Buried in the text of the guidelines for the California Environmental Quality Act (CEQA) is a line stating that an environmental impact report (EIR) should be no longer than 300 pages.
It is a line that makes urban planning consultants like San Diego’s Bob Stark chuckle.
“You would be hard-pressed to find an EIR for any substantial project that is less than 1,000 pages,” said Stark, who is an Associate Vice President of Michael Baker International, a Pittsburgh-based engineering and planning firm.
This reality, Stark says, shows how the increased scrutiny regarding CEQA has fundamentally changed the way urban planners do their business. And it underscores the need for those involved in environment and land use planning to continue their education on this rapidly evolving law.
“While we are supposed to be writing [EIR’s] for decision makers and the public, we are now writing them for attorneys,” Stark said. “You end up with these overwhelming and technically over-the-top documents…it takes away from the main purpose of CEQA, which is to inform the public.”
Some would argue with this assessment and say that the more information put in front of the public the better, no matter how over-the-top it might be. However, there is no arguing the fact that planning departments and their consultants need to be far more savvy in real time regarding how the law is changing than they had to be in the past.
While California has always been progressive, the legal focus of the documents being written today is night and day from just 20 years ago, Stark said. Approaches and methodologies are literally evolving from project to project.
And the evolution has become more like a revolution when it comes to issues relating to climate change.
“Greenhouse gas analysis wasn’t even part of CEQA 10 years ago,” Stark said. “Now we are evaluating the effects of climate change in different ways than we were even a year ago. And a lot of the litigation around projects focuses on climate change.”
This is a point Stark emphasizes in classes he teaches as part of UC San Diego Extension’s CEQA Practice Certificate program, which gives planning professionals the opportunity to stay on the bleeding edge of CEQA law.
In this vein, Stark talks about how planners have to look at the issue of traffic congestion through an entirely different lens. In the past it was all about traffic congestion and the movement of cars. Now it’s about moving people in the most sustainable way possible.
So rather than sketching out plans for widening roads or adding roads to accommodate a new development, planners and their partners spend much more time limiting vehicle trips and creating smarter growth patterns. And they are also being asked to determine the amount of greenhouse gas emissions that a project will generate.
Thanks to computer modeling, they can do that with a relatively high degree of accuracy. But what has become the subject of great debate is determining the global significance of a local project. This issue, Stark says, is increasingly landing in courtrooms.
“Questions courts are now being asked to answer are: how do we measure the incremental contribution of a project to climate change?” Stark said. “And how do we mitigate for that contribution?”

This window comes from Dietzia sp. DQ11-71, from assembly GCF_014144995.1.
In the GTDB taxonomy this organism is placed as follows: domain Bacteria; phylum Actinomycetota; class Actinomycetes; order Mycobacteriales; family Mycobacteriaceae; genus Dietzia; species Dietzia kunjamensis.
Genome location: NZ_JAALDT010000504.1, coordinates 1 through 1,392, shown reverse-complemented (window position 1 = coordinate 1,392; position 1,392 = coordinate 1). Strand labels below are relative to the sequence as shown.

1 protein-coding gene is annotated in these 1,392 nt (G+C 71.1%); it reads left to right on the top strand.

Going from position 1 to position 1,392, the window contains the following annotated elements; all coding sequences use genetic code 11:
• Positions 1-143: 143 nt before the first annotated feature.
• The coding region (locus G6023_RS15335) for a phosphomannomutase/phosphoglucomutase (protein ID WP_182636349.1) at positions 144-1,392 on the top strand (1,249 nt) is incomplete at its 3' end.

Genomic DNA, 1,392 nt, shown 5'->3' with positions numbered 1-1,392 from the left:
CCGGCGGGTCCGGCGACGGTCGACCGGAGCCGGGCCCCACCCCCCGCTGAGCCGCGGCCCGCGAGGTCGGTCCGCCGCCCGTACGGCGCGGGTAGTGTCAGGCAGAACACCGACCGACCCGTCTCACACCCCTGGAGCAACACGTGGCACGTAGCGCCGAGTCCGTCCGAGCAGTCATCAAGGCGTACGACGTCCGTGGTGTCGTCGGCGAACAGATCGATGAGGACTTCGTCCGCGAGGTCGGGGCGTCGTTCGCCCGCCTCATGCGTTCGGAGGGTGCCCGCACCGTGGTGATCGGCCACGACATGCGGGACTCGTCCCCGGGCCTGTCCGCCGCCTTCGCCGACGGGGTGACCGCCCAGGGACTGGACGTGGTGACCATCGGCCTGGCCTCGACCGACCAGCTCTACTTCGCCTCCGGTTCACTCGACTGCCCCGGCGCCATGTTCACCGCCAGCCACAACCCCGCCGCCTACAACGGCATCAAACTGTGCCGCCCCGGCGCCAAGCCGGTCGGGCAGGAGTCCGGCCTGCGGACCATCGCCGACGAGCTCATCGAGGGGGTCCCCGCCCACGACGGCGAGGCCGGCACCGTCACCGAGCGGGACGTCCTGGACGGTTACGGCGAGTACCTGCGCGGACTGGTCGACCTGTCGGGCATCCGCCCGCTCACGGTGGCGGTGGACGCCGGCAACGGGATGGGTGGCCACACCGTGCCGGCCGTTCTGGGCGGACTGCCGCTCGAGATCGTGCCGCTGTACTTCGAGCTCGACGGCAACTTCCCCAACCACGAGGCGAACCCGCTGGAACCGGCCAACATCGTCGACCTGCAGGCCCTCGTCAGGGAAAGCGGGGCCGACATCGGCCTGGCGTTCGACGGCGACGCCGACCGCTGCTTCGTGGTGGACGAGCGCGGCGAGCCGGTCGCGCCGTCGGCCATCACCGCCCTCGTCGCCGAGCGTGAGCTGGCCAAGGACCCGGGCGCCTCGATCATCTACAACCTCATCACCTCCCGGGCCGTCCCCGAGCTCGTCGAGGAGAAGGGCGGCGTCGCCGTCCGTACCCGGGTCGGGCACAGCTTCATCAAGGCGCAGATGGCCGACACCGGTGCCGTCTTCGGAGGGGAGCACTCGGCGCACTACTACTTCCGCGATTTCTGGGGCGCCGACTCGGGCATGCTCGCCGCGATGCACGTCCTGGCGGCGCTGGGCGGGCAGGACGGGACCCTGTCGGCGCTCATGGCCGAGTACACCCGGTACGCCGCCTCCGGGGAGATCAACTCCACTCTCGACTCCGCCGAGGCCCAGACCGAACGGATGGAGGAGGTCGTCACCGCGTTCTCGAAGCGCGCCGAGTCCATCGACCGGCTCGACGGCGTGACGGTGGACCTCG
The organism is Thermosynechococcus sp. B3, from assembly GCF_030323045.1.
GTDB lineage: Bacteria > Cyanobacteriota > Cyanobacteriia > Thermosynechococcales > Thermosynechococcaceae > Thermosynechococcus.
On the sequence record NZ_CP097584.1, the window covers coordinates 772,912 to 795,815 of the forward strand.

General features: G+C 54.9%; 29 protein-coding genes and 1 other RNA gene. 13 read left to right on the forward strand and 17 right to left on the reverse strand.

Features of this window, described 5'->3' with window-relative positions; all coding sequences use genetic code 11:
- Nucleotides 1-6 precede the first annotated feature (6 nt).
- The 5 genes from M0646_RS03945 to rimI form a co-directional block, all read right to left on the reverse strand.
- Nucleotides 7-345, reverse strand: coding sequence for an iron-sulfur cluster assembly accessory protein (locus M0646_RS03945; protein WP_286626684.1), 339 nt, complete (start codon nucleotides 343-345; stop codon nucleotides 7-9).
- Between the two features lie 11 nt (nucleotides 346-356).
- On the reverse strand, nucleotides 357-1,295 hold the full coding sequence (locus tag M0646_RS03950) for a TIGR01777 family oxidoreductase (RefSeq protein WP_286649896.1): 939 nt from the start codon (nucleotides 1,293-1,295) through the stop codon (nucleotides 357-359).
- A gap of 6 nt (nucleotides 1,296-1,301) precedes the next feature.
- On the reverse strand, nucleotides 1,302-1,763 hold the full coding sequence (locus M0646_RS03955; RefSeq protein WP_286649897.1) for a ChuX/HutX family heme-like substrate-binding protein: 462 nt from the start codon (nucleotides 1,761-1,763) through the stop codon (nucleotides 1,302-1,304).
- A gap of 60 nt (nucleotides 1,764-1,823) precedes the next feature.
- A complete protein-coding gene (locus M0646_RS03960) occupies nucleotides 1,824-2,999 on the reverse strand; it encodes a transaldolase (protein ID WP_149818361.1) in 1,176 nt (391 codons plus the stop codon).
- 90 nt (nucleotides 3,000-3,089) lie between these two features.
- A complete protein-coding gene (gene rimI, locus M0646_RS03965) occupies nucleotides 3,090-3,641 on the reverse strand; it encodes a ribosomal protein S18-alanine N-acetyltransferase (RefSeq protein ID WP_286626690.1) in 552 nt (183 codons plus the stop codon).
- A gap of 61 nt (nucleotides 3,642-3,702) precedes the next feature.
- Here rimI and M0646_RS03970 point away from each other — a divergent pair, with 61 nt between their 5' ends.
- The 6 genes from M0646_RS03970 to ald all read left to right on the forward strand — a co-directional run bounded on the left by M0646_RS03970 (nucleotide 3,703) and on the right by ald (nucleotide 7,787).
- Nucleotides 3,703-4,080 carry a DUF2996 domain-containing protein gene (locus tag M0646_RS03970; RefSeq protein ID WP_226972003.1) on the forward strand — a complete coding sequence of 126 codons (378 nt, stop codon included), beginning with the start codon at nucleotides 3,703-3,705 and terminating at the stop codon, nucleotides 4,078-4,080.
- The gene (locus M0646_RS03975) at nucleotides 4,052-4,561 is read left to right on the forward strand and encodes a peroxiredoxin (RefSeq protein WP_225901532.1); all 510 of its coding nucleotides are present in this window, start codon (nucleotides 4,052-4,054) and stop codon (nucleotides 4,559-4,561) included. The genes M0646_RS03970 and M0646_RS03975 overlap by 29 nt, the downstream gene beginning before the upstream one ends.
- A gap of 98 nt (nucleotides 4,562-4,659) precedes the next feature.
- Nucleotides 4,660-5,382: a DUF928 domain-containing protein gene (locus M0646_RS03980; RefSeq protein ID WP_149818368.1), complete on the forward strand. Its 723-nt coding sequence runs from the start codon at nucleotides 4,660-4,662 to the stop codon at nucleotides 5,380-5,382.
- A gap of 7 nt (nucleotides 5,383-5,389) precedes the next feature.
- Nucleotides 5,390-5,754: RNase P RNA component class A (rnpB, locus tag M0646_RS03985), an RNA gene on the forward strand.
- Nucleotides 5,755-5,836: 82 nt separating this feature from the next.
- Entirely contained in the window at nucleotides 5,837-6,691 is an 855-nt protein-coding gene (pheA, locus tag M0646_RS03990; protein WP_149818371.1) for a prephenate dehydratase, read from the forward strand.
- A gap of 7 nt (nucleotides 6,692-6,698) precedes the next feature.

This new level of scrutiny and complexity has led developers of large-scale projects to more frequently attempt to circumvent CEQA entirely by utilizing California’s citizen initiative process. If voters approve a project put on a ballot, then it is not subject to CEQA.
One prime example of this is the controversial Soccer City Project, the massive multiuse project being proposed for the now Chargerless Qualcomm Stadium land. Typically, the developers of a project like this would have to make an application to the City of San Diego. Then, as part of its consideration of the project, the City would require a large-scale environmental review under CEQA.
But by winning on Election Day the developers of Soccer City could avoid this step. It’s another avenue that developers see as a way to impart more certainty into their projects, Stark said.
“They will tell you they are doing all the environmental reviews anyway,” he said. “While that may be true, there is one critical aspect of the CEQA process that is not accomplished, which is the law’s disclosure and transparency requirements – allowing the public to review and comment on the project in an open forum.”
And though initiative drives are becoming more common, they can also backfire, with the public turning on developers who appear to be avoiding accountability.
“I think the public accepts that while CEQA is not perfect, its importance is understood,” Stark said. “It affords people a voice in their communities.”
Bob Stark is an Associate Vice President for Michael Baker International. Mr. Stark is also an advisor and instructor for UC San Diego Extension’s CEQA Practice certificate. The Certificate, offered both in-class and online, offers professionals the unique opportunity to gain the essential knowledge and practical skills vital to practice in the environment and land use planning sectors. AICP members can earn Continuing Maintenance (CM) credits by taking the courses in the certificate program, and MCLE credits are available. To learn more, call (858) 534-8139, email firstname.lastname@example.org or visit extension.ucsd.edu/CEQA